It’s Okay to Cry at Work–Everyone Else Does It

‘ve cried at work. Twice.

The first time, I was a temp in my very first HR job. The position was supposed to be temp to perm (a term I now despise), and I was doing what I thought was a great job. But, the company eliminated a senior administrative assistant’s role, and rather than fire her, they got rid of the temp.

This was right and fair and exactly what they should have done.

But, when my boss told me, I cried. I needed the job. I was six months out of graduate school, and finding a professional job had been difficult. My boss helped me get the next position, and it turned out to be an excellent path for me. But, at the moment, I went into the bathroom and cried.

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4 thoughts on “It’s Okay to Cry at Work–Everyone Else Does It

  1. I’ve cried at work more times than I can count, I’m surprised/jealous Suzanne can actually quantify the exact amount.

    To be fair, it was primarily at my earlier jobs that were just soul-sucking nightmares. I should have especially known when part of orientation for my first job included procedures on what to do and where to go when (not if) you needed to cry.

  2. On the other side of the coin, I made a coworker cry; don’t tell me that was OK.

    I had slight OJT training on a particular professional software. My coworker had more experience in the profession but none with the software.

    She kept trying to do something that (by default) the software wouldn’t allow — because it’s not deemed a “best practice”. (Years later I found out how to get the software to do as she wanted, but it wasn’t in the training.)

    Her frustration with the software, and (when she asked me) my statement that her intended actions weren’t “best practice” pushed her over the edge. Other co-workers were horrified I’d say that to her and made her (the only female in the department) cry.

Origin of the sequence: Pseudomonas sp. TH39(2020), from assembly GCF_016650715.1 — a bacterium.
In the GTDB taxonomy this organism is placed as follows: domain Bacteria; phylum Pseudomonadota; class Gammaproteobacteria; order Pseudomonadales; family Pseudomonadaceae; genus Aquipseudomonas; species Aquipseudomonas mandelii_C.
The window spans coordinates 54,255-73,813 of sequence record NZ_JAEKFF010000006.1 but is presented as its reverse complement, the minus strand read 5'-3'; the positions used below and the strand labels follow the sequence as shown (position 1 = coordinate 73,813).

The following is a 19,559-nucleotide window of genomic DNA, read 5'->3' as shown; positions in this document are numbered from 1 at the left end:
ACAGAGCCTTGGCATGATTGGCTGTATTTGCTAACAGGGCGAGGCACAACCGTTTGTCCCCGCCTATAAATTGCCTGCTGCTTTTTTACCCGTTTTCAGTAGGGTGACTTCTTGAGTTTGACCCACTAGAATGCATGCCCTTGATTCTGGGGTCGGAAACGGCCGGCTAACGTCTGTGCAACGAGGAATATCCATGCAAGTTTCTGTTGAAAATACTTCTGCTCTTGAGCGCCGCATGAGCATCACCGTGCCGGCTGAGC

I ended up getting pushed out of the department, and within a year left the company. (For vastly better opportunity, I’m pleased to say).

  3. I was participating in a meeting at work in which I was recording the main discussion points on a white board. During the lunch break, I was back in my cubicle when my husband called, telling me that my grandmother had died. I had to stifle the tears before reporting back to the meeting. I told him later that he should NEVER call me at work with news of a death of a loved one. That news can wait until I arrive home.

  4. I was the token female in management at a prior position several years ago. I cried at work and the men I worked with told me to “Quit acting like a girl.” Way to go, guys – now I feel demoralized and ineffective. Fast forward to my current position and when an intensely painful personal situation hit me at work and caused some tears, my co-workers were extremely supportive and caring. What a difference the job environment can make.

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